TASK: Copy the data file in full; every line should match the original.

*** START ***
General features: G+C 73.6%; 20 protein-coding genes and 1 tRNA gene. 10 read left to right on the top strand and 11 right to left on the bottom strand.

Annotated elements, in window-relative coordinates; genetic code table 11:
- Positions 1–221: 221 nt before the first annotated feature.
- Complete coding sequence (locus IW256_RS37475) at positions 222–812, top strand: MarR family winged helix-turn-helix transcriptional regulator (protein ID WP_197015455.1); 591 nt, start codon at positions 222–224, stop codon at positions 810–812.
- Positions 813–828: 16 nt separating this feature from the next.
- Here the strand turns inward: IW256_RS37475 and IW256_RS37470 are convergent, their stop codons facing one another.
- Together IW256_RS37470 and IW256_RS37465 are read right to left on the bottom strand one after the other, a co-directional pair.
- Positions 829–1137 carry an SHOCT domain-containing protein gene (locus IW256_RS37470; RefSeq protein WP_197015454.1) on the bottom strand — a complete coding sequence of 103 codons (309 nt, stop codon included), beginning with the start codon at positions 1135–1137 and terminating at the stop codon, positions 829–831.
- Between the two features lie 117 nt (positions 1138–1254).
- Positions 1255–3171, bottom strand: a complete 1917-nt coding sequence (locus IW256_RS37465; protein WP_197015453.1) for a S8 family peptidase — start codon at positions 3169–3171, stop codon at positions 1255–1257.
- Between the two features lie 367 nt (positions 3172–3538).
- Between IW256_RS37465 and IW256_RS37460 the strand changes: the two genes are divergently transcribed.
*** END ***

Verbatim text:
General features: G+C 73.6%; 20 protein-coding genes and 1 tRNA gene. 10 read left to right on the top strand and 11 right to left on the bottom strand.

Annotated elements, in window-relative coordinates; genetic code table 11:
- Positions 1–221: 221 nt before the first annotated feature.
- Complete coding sequence (locus IW256_RS37475) at positions 222–812, top strand: MarR family winged helix-turn-helix transcriptional regulator (protein ID WP_197015455.1); 591 nt, start codon at positions 222–224, stop codon at positions 810–812.
- Positions 813–828: 16 nt separating this feature from the next.
- Here the strand turns inward: IW256_RS37475 and IW256_RS37470 are convergent, their stop codons facing one another.
- Together IW256_RS37470 and IW256_RS37465 are read right to left on the bottom strand one after the other, a co-directional pair.
- Positions 829–1137 carry an SHOCT domain-containing protein gene (locus IW256_RS37470; RefSeq protein WP_197015454.1) on the bottom strand — a complete coding sequence of 103 codons (309 nt, stop codon included), beginning with the start codon at positions 1135–1137 and terminating at the stop codon, positions 829–831.
- Between the two features lie 117 nt (positions 1138–1254).
- Positions 1255–3171, bottom strand: a complete 1917-nt coding sequence (locus IW256_RS37465; protein WP_197015453.1) for a S8 family peptidase — start codon at positions 3169–3171, stop codon at positions 1255–1257.
- Between the two features lie 367 nt (positions 3172–3538).
- Between IW256_RS37465 and IW256_RS37460 the strand changes: the two genes are divergently transcribed.